Punch magazine, 1861. Brits rubbing it in a little.
First, no shooting the proverbial messenger. Even proverbially.
Punch, British publication, the most barbed weaponry employed against all-things-politics ( and a lot which were not ) was a magazine with an astonishing run. Founded in 1841, final issue was somewhere around 1996. We do love our humor and Punch satire set the stage, really, for political cartoonists to keep those quills sharpened. Although Wiki claims it to have been most influential in the decade following its first issue you'd have to question that- a run of 155 years wouldn't indicate 145 of those were exactly winding down.
One of Punch's best loved, most well-known illustrator's, John Leech was not a fan of ours- meaning America. As things heated up on this side of The Pond it seems unsurprising he'd jump in with both ink pots. Again- I didn't contribute these nor the article attached, written by yet another Punch contributor. You can see whence came the name. They sure didn't pull any.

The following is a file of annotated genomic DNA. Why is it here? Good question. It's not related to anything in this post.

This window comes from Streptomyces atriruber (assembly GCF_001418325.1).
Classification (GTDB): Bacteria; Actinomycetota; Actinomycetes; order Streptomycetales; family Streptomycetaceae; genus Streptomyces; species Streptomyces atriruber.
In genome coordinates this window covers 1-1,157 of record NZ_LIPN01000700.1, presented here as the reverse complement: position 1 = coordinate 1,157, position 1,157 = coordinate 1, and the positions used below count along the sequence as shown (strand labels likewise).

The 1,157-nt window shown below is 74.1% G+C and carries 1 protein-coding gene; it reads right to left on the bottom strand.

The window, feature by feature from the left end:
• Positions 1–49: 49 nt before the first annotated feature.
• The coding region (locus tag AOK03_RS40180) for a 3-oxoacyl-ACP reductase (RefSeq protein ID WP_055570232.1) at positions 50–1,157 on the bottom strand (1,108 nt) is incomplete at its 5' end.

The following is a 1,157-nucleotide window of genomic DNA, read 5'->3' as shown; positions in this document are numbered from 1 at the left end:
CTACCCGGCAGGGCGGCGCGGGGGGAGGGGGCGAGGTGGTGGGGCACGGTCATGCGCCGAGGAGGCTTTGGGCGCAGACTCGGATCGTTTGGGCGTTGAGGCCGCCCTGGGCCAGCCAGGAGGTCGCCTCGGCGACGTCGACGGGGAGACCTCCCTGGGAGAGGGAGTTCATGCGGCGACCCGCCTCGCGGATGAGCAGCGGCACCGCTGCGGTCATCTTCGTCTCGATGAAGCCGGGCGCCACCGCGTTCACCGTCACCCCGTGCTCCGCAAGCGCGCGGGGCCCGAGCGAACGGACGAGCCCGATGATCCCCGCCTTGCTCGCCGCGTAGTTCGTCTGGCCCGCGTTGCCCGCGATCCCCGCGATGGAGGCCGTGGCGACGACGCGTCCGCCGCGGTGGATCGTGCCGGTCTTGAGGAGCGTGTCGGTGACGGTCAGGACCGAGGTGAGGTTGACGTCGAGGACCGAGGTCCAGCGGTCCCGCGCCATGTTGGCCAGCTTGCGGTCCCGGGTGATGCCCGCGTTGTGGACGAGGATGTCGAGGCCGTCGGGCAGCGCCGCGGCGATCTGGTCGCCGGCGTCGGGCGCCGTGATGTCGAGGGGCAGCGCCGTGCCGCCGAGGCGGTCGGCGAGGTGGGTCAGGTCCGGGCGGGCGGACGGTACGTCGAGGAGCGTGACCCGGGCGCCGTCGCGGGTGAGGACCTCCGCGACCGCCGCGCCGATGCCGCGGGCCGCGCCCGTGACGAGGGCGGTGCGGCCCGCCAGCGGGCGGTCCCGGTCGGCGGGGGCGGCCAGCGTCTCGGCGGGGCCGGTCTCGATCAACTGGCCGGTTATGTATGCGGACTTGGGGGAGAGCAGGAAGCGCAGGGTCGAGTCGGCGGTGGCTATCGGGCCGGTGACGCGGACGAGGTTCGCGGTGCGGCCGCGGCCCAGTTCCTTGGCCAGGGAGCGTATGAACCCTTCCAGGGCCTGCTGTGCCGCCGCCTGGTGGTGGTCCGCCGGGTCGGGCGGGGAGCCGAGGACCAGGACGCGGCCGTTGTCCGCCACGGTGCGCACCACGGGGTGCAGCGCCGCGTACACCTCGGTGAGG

Abe and Jefferson make frequent appearances-
They used the awful language over here as part of some of the most lacerating commentary, too.
And please, let's not devolve into what and who England supported- Punch was a world unto itself and had plenty to say about the government and conditions there, too. You simply cannot say " Well the British.... " while scooping the folks at Punch into the conversation. No one was safe, and shouldn't have been.
Peek at what Punch had to say about living conditions of poor people in the UK and the profiteers who considered them in the way - of profits.